Given current concerns regarding laparoscopic morcellation, it is worth noting that the FDA categorises hysteroscopic morcellation separately with a different risk profile.26 The implementation of any new technology into clinical practice should be done within the process of clinical governance.27

Morcellation with MyoSure is being performed throughout New Zealand (within 12 of 20 district health boards) and Australia (more than 50 hospital accounts). As yet, few centres are offering this in the outpatient setting despite evidence of patient acceptability.

The MyoSure system. (Image: Holologic.)

Bipotrode bipolar electrode. (Image: Richard Wolf.)


Morcellator versus electrical needle

A randomised controlled trial (RCT) has compared mechanical morcellation with the electrical resection needle (Gynecare Versapoint™).28 When performed by an experienced operator in the outpatient setting, polyp removal with the morcellator took less time (five minutes 28 seconds versus ten minutes 12 seconds), was more likely to achieve complete polyp removal (98 per cent versus 83 per cent) and was less painful than electrical resection.29 These findings were despite the morcellator hysteroscopes having a larger outer diameter.

Morcellator versus resectoscope

An RCT of trainees learning resection with a morcellator versus a resectoscope demonstrated a difference in mean operating time (10.6 minutes versus 17.0 minutes) and fewer scope insertions (one versus seven, respectively). Subjectively, trainees found the morcellator easier to use.30

Comparing morcellators

To our knowledge, there are no trials that have compared the efficiency and efficacy of different morcellators. However, a study comparing the cutting time of fibroid tissue using the TRUCLEAR and MyoSure systems demonstrated a shorter cutting time with MyoSure system.31


When introducing new techniques, the learning curve must be considered and compared to that of the traditional techniques they are replacing. In the previously mentioned RCT, trainees were more likely to complete morcellation independently. As a result, the authors concluded that the morcellator was a safe and effective alternative to the traditional resectoscope in inexperienced hands.32 These newer devices allow skills in new procedures to be acquired in a safe and effective manner, despite the reduction in surgical caseload.

What is the appropriate setting for learning these techniques? The authors believe that competency in diagnostic hysteroscopy be obtained before advancing to operative procedures. How many procedures are required to gain competency? In the above RCT, trainees had performed fewer than 20 procedures entering the trial (most fewer than ten) yet 97 per cent independently performed resection with the morcellator.33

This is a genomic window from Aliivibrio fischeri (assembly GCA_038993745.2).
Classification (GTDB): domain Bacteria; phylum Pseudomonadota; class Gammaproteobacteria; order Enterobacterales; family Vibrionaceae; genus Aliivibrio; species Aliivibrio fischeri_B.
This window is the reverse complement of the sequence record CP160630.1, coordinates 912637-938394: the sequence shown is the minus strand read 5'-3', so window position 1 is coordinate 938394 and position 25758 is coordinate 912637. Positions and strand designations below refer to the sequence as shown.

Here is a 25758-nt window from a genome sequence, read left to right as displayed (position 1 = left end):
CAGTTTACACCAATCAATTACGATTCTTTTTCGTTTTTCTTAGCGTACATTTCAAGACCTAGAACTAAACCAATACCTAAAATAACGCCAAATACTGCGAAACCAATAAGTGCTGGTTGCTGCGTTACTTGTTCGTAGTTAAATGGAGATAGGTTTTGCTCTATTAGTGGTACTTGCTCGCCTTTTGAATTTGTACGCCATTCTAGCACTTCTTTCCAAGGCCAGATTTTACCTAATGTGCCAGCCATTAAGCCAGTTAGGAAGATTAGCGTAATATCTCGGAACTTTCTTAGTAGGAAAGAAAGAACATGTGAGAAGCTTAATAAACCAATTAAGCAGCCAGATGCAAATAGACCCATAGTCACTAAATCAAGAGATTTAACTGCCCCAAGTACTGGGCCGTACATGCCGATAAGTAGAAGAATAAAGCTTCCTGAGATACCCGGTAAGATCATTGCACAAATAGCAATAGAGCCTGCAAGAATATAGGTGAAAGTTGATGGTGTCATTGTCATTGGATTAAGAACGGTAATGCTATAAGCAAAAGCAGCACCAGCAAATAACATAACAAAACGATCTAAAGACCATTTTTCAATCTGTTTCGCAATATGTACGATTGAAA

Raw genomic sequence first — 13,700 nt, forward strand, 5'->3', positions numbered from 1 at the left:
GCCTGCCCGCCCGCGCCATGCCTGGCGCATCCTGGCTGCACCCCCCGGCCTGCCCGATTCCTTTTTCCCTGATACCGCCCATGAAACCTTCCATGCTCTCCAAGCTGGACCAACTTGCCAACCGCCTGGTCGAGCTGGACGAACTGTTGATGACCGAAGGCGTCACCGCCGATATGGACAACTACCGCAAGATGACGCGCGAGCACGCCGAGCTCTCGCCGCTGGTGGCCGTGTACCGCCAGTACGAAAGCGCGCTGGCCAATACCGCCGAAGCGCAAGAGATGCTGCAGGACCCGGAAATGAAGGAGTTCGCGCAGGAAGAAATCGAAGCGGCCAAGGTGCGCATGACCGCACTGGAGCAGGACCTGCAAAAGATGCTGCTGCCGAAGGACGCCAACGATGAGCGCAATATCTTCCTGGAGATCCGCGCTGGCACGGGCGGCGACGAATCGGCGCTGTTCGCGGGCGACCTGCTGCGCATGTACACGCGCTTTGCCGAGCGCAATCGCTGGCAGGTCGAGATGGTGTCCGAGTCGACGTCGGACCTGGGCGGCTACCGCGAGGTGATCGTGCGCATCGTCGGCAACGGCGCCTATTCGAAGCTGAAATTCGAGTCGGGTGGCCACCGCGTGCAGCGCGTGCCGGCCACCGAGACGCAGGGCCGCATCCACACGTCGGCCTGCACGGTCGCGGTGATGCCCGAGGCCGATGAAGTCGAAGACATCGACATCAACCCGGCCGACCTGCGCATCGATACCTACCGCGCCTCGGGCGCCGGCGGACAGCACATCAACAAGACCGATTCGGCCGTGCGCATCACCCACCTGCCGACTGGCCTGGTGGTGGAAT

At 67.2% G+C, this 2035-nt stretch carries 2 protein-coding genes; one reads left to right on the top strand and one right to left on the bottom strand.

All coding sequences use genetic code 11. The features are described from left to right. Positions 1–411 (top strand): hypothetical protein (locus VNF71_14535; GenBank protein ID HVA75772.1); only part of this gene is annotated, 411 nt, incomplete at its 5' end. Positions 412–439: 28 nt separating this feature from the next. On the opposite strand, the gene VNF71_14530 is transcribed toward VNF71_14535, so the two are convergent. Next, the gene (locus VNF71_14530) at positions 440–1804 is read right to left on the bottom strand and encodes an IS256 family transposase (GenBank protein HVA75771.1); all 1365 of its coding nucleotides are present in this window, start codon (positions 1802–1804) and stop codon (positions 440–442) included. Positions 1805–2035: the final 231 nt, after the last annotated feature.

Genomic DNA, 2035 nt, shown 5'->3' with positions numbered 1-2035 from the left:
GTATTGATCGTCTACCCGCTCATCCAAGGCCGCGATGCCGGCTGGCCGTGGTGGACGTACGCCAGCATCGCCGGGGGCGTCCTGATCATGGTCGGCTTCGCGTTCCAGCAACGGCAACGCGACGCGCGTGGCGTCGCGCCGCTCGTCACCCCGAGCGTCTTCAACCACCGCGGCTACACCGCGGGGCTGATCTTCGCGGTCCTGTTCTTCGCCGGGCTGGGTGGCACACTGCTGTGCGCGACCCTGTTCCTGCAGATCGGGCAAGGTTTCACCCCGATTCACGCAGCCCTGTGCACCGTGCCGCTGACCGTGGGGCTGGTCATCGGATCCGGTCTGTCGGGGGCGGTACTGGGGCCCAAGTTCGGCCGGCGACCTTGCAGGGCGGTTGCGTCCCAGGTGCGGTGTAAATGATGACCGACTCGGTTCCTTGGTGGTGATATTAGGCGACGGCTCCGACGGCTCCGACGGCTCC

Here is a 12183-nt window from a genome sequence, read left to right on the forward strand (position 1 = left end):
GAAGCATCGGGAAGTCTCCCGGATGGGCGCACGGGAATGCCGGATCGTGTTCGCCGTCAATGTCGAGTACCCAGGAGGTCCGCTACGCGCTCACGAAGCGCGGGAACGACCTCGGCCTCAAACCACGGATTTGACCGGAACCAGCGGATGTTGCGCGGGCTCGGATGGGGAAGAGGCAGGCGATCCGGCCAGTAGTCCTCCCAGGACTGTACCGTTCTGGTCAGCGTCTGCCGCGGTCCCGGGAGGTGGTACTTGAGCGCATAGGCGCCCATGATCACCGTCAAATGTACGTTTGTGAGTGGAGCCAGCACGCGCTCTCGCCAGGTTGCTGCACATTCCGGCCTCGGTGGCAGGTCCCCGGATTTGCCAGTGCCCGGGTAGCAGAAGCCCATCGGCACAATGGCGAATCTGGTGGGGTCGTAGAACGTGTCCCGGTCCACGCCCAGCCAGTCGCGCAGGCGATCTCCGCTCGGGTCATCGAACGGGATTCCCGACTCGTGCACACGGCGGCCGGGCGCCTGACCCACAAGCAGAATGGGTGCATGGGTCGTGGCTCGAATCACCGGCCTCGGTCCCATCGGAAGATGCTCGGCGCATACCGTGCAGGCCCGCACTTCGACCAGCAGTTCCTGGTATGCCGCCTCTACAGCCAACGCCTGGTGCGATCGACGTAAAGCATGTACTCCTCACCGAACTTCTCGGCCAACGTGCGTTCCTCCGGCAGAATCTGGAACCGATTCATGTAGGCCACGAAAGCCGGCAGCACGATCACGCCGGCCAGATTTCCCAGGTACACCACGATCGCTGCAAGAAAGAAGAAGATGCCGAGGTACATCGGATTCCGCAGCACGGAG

With the widespread adoption of newer methods, the question remains whether conventional resection techniques will become obsolete. In some units, this is already becoming the case for endometrial resection, which has been replaced with new-generation ablation devices.

Economic analysis

We have been unable to find evidence evaluating the cost effectiveness of the different resection techniques. All can be effectively performed in an ambulatory clinic setting with or without local anaesthetic. The cost of the equipment varies according to the operative scope and devices used (reusable or disposable). The cost of disposables can be prohibitive for some centres and, arguably, entirely reusable equipment is more cost effective and available.

For the small polyp and other minor intrauterine pathology, the authors advocate simple scissor and grasper techniques. For larger polyps, particularly those with a broad base, and for small fibroids, the ability to remove these in the outpatient setting we believe justifies the cost of disposable equipment, in comparison to that of an inpatient procedure.


There are various devices now available for safe removal of pathology under direct hysteroscopic vision. Equipment should be chosen according to the type of lesion and operator skill, considering both patient acceptability and cost. Training should aim to encompass both the simple and more advanced techniques, which with new devices should be well within the remit of a generalist gynaecologist. This will optimise the opportunity for patients to benefit from a ‘see and treat’ approach, ideally within the outpatient setting.